Kid Rating: 3 out of 3 like it
Do Again? Yes
About 10 years ago, my friend Karrie introduced me to blanching. I was at a pot-luck where broccoli was being served with dip. I usually avoid raw broccoli, but these had a beautiful color, so I tried one. It was SO good!
"Who brought the broccoli?" I called out. It was my neighbor and friend, Karrie. By the end of the event, her broccoli was gone (by others, not just me).
I've been serving blanched broccoli since. My kids love it, and here's a video to prove it. Even neighbor kids like it. We had one little girl over for dinner. When her mom asked what she ate, I told her broccoli and whatever we had that night. Her mom was shocked. "She hates broccoli! But I always serve the frozen stuff and it's mush."
Enough chit-chat. You can also use this technique with green beans. I'd like to try it with cauliflower.
Get a pot of water boiling.
Rinse off broccoli.
Trim off the florets.
Trim the stems, too. (My daughter loves this part of the broccoli).
Put the broccoli in the boiling water for 2 minutes (longer for more tender).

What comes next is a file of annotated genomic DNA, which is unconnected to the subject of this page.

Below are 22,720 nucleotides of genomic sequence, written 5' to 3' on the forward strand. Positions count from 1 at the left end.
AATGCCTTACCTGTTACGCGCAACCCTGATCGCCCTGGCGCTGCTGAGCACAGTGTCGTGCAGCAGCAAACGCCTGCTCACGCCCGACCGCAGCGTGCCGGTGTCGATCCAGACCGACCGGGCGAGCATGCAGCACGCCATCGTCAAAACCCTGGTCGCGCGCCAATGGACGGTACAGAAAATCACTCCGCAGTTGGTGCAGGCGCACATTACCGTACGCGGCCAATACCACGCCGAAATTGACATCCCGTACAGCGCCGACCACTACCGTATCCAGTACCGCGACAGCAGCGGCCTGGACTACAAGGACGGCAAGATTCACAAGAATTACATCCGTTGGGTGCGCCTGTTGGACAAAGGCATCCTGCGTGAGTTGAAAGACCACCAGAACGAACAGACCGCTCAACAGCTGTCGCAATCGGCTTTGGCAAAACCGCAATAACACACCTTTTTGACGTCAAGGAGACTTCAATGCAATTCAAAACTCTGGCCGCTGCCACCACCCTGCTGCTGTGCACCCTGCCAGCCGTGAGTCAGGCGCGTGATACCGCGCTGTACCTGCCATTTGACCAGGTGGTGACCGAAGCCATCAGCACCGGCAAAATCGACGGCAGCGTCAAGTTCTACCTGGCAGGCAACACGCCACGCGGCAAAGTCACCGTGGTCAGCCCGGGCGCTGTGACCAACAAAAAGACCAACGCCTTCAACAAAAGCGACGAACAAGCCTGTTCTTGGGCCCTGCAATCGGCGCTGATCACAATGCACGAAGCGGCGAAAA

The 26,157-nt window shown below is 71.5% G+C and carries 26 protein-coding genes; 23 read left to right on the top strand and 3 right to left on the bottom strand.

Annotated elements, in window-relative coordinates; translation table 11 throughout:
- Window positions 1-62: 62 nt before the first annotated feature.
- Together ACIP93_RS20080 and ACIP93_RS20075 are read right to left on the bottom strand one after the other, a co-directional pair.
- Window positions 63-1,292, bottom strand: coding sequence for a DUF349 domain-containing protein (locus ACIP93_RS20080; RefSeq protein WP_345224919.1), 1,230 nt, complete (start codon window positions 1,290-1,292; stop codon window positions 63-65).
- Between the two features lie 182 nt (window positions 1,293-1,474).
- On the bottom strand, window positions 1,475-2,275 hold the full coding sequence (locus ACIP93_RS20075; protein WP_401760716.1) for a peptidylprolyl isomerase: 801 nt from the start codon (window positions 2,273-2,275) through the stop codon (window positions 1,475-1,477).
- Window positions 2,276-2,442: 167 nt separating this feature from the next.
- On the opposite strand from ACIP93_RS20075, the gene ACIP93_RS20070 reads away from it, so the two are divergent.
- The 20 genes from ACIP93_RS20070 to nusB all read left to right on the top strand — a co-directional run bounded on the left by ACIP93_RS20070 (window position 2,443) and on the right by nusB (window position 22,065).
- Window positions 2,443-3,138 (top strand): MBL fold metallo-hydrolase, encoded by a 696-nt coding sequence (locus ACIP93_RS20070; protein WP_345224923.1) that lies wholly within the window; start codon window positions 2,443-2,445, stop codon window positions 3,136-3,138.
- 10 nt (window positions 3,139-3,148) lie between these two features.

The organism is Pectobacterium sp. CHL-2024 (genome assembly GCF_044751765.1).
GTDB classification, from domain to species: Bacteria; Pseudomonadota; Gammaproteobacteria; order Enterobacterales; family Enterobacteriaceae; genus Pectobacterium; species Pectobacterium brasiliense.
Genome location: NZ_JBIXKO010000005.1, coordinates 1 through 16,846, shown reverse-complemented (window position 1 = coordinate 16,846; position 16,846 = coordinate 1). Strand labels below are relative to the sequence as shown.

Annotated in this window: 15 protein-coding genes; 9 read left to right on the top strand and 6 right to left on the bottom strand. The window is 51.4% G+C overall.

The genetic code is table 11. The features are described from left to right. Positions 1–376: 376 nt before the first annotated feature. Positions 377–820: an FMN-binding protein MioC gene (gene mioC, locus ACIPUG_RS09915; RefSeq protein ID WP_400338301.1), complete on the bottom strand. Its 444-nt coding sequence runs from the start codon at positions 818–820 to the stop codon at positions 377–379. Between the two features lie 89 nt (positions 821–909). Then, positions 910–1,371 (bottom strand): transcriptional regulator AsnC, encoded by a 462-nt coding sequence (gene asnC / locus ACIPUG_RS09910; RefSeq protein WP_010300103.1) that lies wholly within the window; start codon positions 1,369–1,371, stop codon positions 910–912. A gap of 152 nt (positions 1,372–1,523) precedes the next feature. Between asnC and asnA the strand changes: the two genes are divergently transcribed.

Strain. Rinse with cold water to stop cooking process if you are serving it cold. (It's also good warm).
|Cheat method: If I'm short on time, I dip the broccoli|
in boiling water and hold it there for two minutes,
then cut off the florets.
|"Poor man's asparagus," called by the French.|
The inside of the stem is good, too. Just trim off
the tough outer edges.
|Trimmed florets and stems.|
|Boiling for 2 minutes.|
|Remove (I have to get strainer insert).|
I want to save the water; that's why I'm not
just dumping it all through a sieve/strainer.
|I often use the same water for cooking pasta or rice.|
The water has nutrients that were cooked out of the
broccoli, and the pasta/rice can soak some of that up.
|Look at that beautiful color.|
Not too bitter.
Not too hard.
Not too mushy.